By Michael Bronski, Ann Pellegrini, and Michael AmicoAttempts to explain what causes homosexuality have a long, and often ugly, history. Various medical theories that pathologized homosexuality have caused and justified outright violence against LGB people, most notably, the use of electroshock treatments as part of therapeutic attempts to cure homosexuality in the 1950s. As terrible as this history is, it does not mean that attempts to consider what causes homosexuality—or how it evolves—are necessarily bad or dangerous for LGB people.
Welcome to Beacon Broadside, the blog of Beacon Press!
Want to receive all of our new posts by email? Subscribe below.
A Q&A with Steven Lipkin, MD, PhD and Jon L. LuomaWe are living in an age that promises to be a watershed in the history of health and medicine. Genetic testing is experiencing the kind of exponential growth once seen with the birth of the Internet as the plummeting cost of DNA sequencing makes it increasingly accessible for individuals and families. In The Age of Genomes: Tales from the Front Lines of Genetic Medicine, which went on sale this week, geneticist Steven Lipkin, MD, PhD and science journalist Jon Luoma explore the transformative potential and risks of genetic technology through the true stories of patients facing devastating neurological diseases, cancer, and other maladies
“Nice is OK. But let’s admit it: anger is awesome.” That’s what playwright and actor Martin Moran says in his one-man play All the Rage during a scene in which he recounts the time he watched a well-dressed woman on a Manhattan corner scream murderously at an aggressive Humvee driver. “That woman is full of poison,” he goes on to say, “and I need to drink some of that.”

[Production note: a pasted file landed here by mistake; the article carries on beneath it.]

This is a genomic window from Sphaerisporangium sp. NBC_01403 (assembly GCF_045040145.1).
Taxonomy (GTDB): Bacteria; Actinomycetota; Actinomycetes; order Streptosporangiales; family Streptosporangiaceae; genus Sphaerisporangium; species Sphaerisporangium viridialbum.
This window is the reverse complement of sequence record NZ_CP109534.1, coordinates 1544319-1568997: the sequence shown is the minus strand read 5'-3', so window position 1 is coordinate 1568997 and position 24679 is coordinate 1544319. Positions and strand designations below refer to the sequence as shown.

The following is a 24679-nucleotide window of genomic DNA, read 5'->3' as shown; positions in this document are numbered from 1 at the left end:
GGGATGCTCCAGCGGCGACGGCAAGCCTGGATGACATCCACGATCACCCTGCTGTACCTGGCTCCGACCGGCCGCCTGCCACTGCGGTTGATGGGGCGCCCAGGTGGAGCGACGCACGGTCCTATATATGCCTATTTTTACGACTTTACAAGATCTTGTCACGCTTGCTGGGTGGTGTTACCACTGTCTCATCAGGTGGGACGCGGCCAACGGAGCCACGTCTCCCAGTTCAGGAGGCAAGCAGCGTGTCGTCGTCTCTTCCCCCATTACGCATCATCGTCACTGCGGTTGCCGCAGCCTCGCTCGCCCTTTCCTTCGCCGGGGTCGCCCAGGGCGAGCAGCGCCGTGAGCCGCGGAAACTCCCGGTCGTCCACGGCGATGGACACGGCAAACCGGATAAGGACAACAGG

By Rev. Elizabeth M. Edman and Michael BronskiThe words “queer” and “virtue” hardly ever appear together. Like alpha and omega, sin and grace, and wrong and right, they are always seen as opposing ends of a spectrum. Elizabeth Edman’s Queer Virtue: What LGBTQ People Know About Life and Love and How It Can Revitalize Christianity brilliantly, succinctly, and with enormous empathy and insight argues that these terms, far from being oppositional, are wedded in ways that make them distinctly unique. Indeed, brought together they are the quintessence of Christianity.
By Stefan Bechtel“In March, 1886, I received a severe shock, as if by a blow on the head with a well-placed mallet. I awoke, dazed and stunned, to a sudden realization of the fact that the buffalo hide-hunters of the United States had practically finished their work.” The writer was William Temple Hornaday, then a thirty-two-year-old taxidermist at the U.S. National Museum (later the Smithsonian). He’d been asked by his boss to put together a mounted display of the museum’s collection of Bison americanus, only to discover that “the people’s official museum was absolutely destitute of good bison specimens of any kind.” These great shambling creatures, with their magnificent prehistoric silhouettes, in their unimaginable numbers, symbolized the wildness and grandeur of America better than any other animal, perhaps even the bald eagle.
By Bernardine DohrnIn 1970, we received a “Letter from the Underground” from Father Daniel Berrigan, printed in the New York Review of Books. It was a note from a comrade, for Dan too was a “most wanted” fugitive from the FBI and federal law enforcement officials at that time. A Jesuit priest, an acclaimed poet, a committed anti-war activist, his “Letter” was delivered, as was much communication then, not by mail or (landline) telephone, but via the media.
By Melinda ChateauvertOver the last week and before the print edition appeared, Emily Bazelon’s cover story “Should Prostitution be a Crime?” for the New York Times Magazine, sex workers and their allies were sharing and discussing it widely through Facebook, Twitter, and their blogs. I was thrilled to see people I know, activists I’ve admired and worked with, being given a national platform to have their say. This was and is a phenomenal media moment for the sex workers’ rights movement.